release notes | Book: 1.9.5, 1.9.12 (opt, FHS), 2.11 (FHS), 2.12 (FHS), 2.13 (FHS), 2.14 (FHS), | Wiki | Q&A black_bg
Web: Multi-page, Single page | PDF: A4-size, Letter-size | eBook: epub black_bg

Chapter 5. The Cell Package

Apart from the pnfs server, all of dCache makes use of the cell package. It is a framework for a distributed and scalable server system in Java. The dCache system divided into cells which communicate with each other via messages. Several cells run simultaneously in one domain.

Each domain runs in a separate Java virtual machine and each cell is run as a separate thread therein. The domains communicate with each other via TCP connections which are established at start-up. In the standard setup all domains connect with the dCacheDomain which routes all messages to the appropriate domains. Note, that actual data transfers are not done via these established connections.

At start-up a domain asks the serviceLocatorHost on the serviceLocatorPort (as configured in config/<domainName>Setup) for a domain to connect to. This request is handled by the location manager in the lmDomain In the standard setup it will tell all other domains to connect to the dCacheDomain and will provide the necessary connection information. A TCP connection between the new domain and the dCacheDomain will be established.

Within this framework, cells send messages to other cells addressing them in the form <cellName>@<domainName>. This way, cells can communicate without knowledge about the host they run on. Some cells are well known, i.e. they can be addressed just by their name without @<domainName>. Evidently, this can only work properly if the name of the cell is unique throuout the hole system.

If two well known cells with the same name are present, the system will behave in an undefined way. Therefore it is wise to take care when starting, naming, and renaming the well known cells. Some cell types, like the PoolManager will always be well known, while others may be made well known by the -export option. Some cell types can and should never be well known. The same problem can arise if two dCache instances which are meant to be separate use the same location manager due to a miss-configuration: Messages meant for e.g. the pool manager of one instance get routed to the pool manager of the other instance which generally will not be able to handle the request properly.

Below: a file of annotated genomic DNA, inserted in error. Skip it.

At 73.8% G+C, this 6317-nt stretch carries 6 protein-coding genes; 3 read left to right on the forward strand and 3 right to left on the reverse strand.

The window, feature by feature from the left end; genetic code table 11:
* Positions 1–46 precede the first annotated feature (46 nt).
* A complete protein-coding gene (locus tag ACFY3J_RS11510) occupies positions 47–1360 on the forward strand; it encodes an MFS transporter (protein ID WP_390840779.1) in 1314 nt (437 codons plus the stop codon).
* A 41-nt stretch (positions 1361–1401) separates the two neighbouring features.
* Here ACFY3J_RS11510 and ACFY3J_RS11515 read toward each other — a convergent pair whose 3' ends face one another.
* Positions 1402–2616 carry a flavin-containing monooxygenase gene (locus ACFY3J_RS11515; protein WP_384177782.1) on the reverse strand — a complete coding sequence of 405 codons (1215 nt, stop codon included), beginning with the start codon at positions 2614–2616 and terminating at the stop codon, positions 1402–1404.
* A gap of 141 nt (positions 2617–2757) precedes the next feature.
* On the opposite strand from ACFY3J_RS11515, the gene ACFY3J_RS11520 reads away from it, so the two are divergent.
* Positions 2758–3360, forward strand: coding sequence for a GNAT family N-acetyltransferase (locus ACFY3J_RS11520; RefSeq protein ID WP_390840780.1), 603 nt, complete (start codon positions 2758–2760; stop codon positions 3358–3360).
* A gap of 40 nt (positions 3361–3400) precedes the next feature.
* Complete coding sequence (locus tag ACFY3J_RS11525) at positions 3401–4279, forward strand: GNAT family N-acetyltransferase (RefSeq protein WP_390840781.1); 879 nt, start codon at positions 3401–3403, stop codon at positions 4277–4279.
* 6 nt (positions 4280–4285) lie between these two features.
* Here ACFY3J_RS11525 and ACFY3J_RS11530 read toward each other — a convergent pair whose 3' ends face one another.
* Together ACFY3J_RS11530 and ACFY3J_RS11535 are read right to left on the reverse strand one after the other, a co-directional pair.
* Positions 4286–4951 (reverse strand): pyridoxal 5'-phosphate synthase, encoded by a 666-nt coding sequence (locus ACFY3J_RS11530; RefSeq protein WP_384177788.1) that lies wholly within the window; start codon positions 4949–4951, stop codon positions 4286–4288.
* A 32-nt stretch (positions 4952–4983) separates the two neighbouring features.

A domain is started with a shell script jobs/<domainName> (which in the standard setup is for all domains a link to jobs/ This will use the configuration variables in config/<domainName>Setup (which normally is a link to config/dCacheSetup), start the Java virtual machine and execute the cell package commands in config/<domainName>.batch. The main task of these commands is to start up all the cells which should be running in the domain. It follows a typical batch file.

Example 5.1. Example batch file config/gridftpdoor.batch

set printout default 2
set printout CellGlue none
onerror shutdown

check -strong setupFile
copy file:${setupFile} context:setupContext
import context -c setupContext
check -strong serviceLocatorPort serviceLocatorHost
check -strong sshPort ftpPort

create  RoutingMgr
create lm \
       "${serviceLocatorHost} ${serviceLocatorPort}"

create GFTP \
            "2811 \
             -export \
             diskCacheV111.doors.GsiFtpDoorV1 \
             -prot=raw \
             -clientDataPortRange=${clientDataPortRange} \
             -root=${ftpBase} \
             -kpwd-file=${kpwdFile} \
             -tlog=/tmp/dcache-ftp-tlog \
             -maxLogin=100 \
             -brokerUpdateTime=5 \
             -protocolFamily=gsiftp \
             -loginBroker=LoginBroker \
             -poolManagerTimeout=5400 \
             -pnfsTimeout=120 \
             -maxRetries=80 \
             -maxStreamsPerClient=10 \
             -ftp-adapter-internal-interface= \

It is not necessary to understand every detail of the syntax of the batch files even for the most advanced dCache administration tasks. The following explanations should be sufficient: The first tree lines set some logging behaviour.

The next 5 lines import the variables from the config/<domainName>Setup file into the context of the domain. The values of the variables defined in the setup file are placed whereever ${<variableName>} appears.

The create commands at the end start three cells. It takes up to three parameters: The Java class to start, the name of the cell and the argument string which is passed to the class. In the standard setup, most parameters to the cells are either set to reasonable values or are filled from variables defined in the setup file. This way, the batch files only need to be changed for more advanced configuration tasks.

The routing manager and location manager cells are started in each domain are part of the underlying cell package structure. Each domain will contain at least one cell in addition to them.